Cellphone carriers have you coming and going. Once one has you in its clutches, it takes more than a superhero to free you. It takes cash and a lot if it.
There once was a time, back in the good old days, when it was much easier to deal with cellphone companies, and leave them.
They sold you a two-year plan and gave you a phone. For free! If you wanted the top-of-the-line phone, then you’d pay a little up front, anywhere from a few dollars to $150 or so. Easy peasy. The phone was yours and you were theirs for two years.
Once the two year contract ended, you could either get a new FREE phone with another two year contract or you could bail for a carrier that had a better deal.
This kept carriers honest. They had to give out decent phones for FREE or give other incentives to lure in new customers and all was right with the world.
Then one of them got the idea that if they could sell the phones on the installment plan, they could keep customers locked in while making the customers think this was a better deal. “See? We dont have two year contracts any more, you can leave any time. Just pay off your phone.”
And that was the catch. Because the phones, which we once got for a mere $150, now cost in the neighborhood of $700 or $800 or more.
And if you have a family plan with four or more phones, guess what? That buyout can end up costing you quite a bit of cash out of pocket. Add up the remaining phone balances plus your final bill (which can be two months worth depending on when you leave), and you find you have to plunk down $1500 or so to leave them.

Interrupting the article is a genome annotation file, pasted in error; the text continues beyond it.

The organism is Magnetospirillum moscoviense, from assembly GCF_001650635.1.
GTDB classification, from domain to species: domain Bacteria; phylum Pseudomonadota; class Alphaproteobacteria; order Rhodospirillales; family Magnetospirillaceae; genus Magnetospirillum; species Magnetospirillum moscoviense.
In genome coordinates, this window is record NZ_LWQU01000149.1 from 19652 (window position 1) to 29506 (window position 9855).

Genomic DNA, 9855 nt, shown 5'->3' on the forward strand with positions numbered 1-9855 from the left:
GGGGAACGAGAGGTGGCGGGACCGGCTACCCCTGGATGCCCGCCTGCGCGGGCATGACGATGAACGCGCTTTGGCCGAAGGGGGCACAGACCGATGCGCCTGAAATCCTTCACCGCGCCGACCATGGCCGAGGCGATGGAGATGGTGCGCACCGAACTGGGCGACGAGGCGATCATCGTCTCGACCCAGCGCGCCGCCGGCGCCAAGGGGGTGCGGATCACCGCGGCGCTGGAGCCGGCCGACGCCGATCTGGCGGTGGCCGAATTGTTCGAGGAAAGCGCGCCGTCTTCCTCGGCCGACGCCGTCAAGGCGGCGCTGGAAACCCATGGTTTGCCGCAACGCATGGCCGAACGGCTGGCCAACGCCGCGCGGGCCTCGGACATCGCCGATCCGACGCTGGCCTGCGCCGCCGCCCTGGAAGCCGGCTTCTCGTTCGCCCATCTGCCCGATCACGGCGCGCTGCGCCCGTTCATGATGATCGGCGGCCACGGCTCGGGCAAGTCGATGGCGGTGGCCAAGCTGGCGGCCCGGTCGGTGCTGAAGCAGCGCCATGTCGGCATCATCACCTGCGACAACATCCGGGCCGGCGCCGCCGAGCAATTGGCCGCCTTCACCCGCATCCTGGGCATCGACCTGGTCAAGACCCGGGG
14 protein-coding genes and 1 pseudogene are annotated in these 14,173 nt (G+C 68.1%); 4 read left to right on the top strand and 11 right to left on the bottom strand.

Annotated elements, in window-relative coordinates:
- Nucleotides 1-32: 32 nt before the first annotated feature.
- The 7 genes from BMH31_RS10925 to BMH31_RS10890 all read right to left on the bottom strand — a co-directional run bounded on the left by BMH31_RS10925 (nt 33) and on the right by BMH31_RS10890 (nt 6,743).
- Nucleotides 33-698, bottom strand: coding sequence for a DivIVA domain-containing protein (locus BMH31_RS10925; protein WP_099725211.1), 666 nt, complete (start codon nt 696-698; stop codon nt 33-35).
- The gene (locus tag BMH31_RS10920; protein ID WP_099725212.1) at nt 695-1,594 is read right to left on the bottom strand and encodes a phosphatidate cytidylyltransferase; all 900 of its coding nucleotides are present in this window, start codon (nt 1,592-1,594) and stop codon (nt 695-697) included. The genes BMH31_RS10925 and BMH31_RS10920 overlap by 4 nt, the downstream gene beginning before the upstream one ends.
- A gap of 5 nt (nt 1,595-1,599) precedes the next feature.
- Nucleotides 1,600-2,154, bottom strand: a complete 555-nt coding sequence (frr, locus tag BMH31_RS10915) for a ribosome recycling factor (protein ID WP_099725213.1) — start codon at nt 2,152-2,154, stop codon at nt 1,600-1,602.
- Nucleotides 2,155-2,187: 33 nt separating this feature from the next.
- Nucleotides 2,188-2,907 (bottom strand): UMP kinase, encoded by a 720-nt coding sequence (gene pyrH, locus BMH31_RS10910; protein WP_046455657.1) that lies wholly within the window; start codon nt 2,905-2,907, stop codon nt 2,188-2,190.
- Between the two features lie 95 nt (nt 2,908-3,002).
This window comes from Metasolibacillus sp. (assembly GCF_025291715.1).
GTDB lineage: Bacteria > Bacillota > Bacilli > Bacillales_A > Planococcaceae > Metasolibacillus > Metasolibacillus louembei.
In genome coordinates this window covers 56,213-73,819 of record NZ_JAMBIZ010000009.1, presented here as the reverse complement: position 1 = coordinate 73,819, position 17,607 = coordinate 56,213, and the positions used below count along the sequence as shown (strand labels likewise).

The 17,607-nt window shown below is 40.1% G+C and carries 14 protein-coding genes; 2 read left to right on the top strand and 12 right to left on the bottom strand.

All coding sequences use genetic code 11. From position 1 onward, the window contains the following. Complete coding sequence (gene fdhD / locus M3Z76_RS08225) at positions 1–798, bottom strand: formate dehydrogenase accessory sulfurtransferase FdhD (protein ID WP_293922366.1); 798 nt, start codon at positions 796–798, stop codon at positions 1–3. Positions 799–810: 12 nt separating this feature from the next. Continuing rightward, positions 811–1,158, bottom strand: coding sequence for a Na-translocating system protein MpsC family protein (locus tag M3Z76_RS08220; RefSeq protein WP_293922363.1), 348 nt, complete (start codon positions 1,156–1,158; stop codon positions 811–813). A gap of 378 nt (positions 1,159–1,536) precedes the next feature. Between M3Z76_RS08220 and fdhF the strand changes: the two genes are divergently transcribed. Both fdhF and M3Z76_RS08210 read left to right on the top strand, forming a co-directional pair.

And that was their evil plan. Hold customers hostage.
Until smaller companies questioned, “How can we get customers away from the Big 3?” That’s when they came up with their buyout plans. “Come to us and we’ll buyout your contract!”
Which sounds great on paper, until you go and talk to them and find out they don’t pay you in cash, they pay you in credits.
In other words, if you think you’ll borrow money earmarked for your mortgage payment that month to pay off your cellphone contract with the Evil Empire in the hope that your new friendly Rebel Alliance cellphone company was going to give you cash back to pay for your house, you’ve got another think coming.
Those Rebel Alliance credits are only good for buying Rebel Alliance stuff, like to pay for your new phones, thus reducing your monthly bill or to pay your bill off for several months, so you can be bill free for a while.
Neither of which are truly bad if you can afford the initial buyout of the Evil Empire. If you can’t, you’re shit out of luck.
However, if you do manage to scrap together the extortion fee to pay off the Evil Empire, then it is possible to move to a new, more affordable cellphone carrier.
Which is what we finally were able to do. After being held hostage by Verizon Wireless for over 10 years, having to pay $350 a month, we left them for US Cellular where we’re already saving over $100 a month, and once we get our buyout credits, that price will drop even more.
Can you hear me now?
Tomorrow’s blog will talk about how good it feels to be rid of my Samsung Galaxy S7 Edge.